Monday, July 9, 2018

Unfolding Early Education and the Practice of Play

Fröbel-Album. Emmy Boldt (cover title) and Weaving (cover title)

In the early nineteenth century, Friedrich Fröbel proposed the radical notion that education, and early education in particular, was a creative process, and that before setting foot in a customary schoolroom, children ought to be grounded in self-expression and playfulness. The reality of the proposition was the establishment of the kindergarten system and Fröbel’s “gifts” and “occupations”. His gifts consisted of physical implements, such as wood blocks and yarn, which students could manipulate and mutate. His occupations required slightly more craftsmanship, involving the cutting, folding, and pricking of paper and advancing through a series of skills including embroidery and weaving. Both the gifts and the occupations offered avenues for play in tandem with tasks to be mastered, wherein students received the rewards of their own creativity.

Fröbel viewed the various paper techniques as the foundation of the other occupations. In his own autobiographical reflections, he asked of himself “‘What did you do as a boy? What happened to you to satisfy that need of yours for something to do and to express? By what, at the same period of your life, was this need most fully met, or what did you then most desire for this purpose?’” (Autobiography 75). Fröbel’s personal answer, the creation of forms out of paper, fulfilled his and his students’ need to derive “precise, clear, and many-sided results due to [their] own creative power” (Autobiography 76). This activity concretely connected the student to Nature, such that the student could mirror Nature’s creative powers and in so doing find a greater sense of belonging, enterprise, and wisdom. The folding of paper also offered a tangible basis for abstract mathematical and logical concepts. A child would make “progressive experiments which teach it by experience” (Reminiscences 71). Such experimentation was, in Fröbel’s words, the means by which “unconsciousness is raised to consciousness” (Reminiscences 73). His gifts and occupations worked to prompt the child to the nature of work and introduced them through playful and practical means to the abstract notions of the gathering and employment of knowledge.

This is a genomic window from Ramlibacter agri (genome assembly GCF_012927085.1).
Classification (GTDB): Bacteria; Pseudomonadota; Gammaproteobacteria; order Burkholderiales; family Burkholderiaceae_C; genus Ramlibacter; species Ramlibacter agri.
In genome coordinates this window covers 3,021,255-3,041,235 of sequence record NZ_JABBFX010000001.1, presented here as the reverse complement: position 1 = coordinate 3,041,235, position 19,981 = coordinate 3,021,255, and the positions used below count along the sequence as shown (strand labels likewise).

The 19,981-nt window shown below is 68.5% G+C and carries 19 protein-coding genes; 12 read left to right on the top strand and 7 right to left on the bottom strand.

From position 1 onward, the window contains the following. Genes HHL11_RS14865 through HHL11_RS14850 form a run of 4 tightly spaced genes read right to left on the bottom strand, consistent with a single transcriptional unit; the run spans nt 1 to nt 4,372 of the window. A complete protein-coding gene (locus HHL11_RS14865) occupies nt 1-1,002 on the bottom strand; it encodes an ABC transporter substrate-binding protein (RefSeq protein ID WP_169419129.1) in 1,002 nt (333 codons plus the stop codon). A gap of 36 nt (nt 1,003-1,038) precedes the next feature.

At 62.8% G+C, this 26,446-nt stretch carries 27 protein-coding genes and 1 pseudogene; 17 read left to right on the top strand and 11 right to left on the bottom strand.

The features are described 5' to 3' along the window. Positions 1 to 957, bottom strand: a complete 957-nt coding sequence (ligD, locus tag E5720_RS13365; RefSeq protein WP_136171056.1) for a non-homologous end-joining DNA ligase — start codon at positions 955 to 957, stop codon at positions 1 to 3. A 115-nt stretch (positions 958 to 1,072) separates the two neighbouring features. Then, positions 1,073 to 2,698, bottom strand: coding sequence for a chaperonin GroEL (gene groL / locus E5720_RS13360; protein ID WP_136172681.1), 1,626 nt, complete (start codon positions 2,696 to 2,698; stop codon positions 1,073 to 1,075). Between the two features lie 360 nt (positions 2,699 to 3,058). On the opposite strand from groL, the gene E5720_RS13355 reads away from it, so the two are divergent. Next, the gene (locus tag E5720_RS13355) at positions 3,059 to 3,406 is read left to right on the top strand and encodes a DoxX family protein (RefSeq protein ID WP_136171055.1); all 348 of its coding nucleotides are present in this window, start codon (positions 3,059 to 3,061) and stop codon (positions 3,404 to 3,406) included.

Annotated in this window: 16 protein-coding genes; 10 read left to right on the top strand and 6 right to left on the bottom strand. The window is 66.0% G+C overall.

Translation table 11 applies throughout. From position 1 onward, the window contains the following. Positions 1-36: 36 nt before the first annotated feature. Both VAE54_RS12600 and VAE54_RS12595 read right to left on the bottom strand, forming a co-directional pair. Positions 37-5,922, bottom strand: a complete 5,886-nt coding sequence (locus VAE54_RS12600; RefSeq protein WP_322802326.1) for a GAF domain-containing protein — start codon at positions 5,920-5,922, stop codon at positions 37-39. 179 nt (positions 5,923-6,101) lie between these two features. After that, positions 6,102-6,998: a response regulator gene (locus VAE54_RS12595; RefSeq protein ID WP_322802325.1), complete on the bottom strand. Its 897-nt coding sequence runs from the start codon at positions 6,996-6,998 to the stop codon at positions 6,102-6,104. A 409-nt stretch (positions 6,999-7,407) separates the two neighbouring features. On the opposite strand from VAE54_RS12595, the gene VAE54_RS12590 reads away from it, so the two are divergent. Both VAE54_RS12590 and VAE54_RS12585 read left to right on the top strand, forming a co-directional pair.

During his lifetime, Fröbel’s ideas progressed throughout Germany and the Netherlands, gathering the support of several royal proponents, such as the Baroness Bertha Marie von Marenholtz-Bülow and the Duke of Meiningen. Unfortunately, just before his death the Prussian government banned Fröbel’s practices, citing them as “atheistic and demagogic”. Though the ban was more the result of a confusion of names – Fröbel’s nephew had published an unwelcome pamphlet on the education of women – the damage deterred the growth of kindergarten education in Europe for fifteen years. Fröbel’s legacy instead grew in the United States, where his former pupil, Margarethe Schurz, founded in 1856 the first American kindergarten and later inspired the educational reformers Elizabeth Peabody and Lucy Wheelock. Fröbel occupations became particularly popular in the Midwest, as exhibited by the two volumes pictured. Students would compile albums of their work as a means to track their competencies and display their creativity. Whereas the “Weaving” album shows a single skill improved over time, the “Fröbel-Album” evinces a steady progression through a variety of tasks completed with increasing skill.

These and other albums like them, in their invitation to create something out of nothing and to repurpose common materials new fashions, served as an inspiration for later abstract artistic movements. The Bauhaus school took particular cues from Fröbel; Walter Gropius designed the Friedrich Fröbel Haus in his honor (the building was never completed, but building plans can be viewed here). Frank Lloyd Wright also noted Fröbel as a key influence, stating that his early interactions building and rebuilding with a set of Fröbel gifts taught him the basic elements of geometry and structure (Alofsin 359). Fröbel has made more indirect impressions elsewhere in the creation and perpetuation of toys and educational materials that encourage expression through manipulation, such as LEGO blocks and Montessori sensorial materials.

(28032); (28055)


Alofsin, Anthony. Frank Lloyd Wright – The Lost Years, 1910-1922: A Study of Influence. (Chicago: University of Chicago Press, 1993).

Fröbel, Friedrich. Autobiography of Friedrich Froebel. Translated by Emilie Michaelis and H. Keatley Moore. (London: Swan Sonnenchein, 1908).

Marenholtz-Bülow, Baroness B. von. Reminiscences of Friedrich Froebel. Translated by Mary Mann. (Boston: Lee and Shepard, 1889).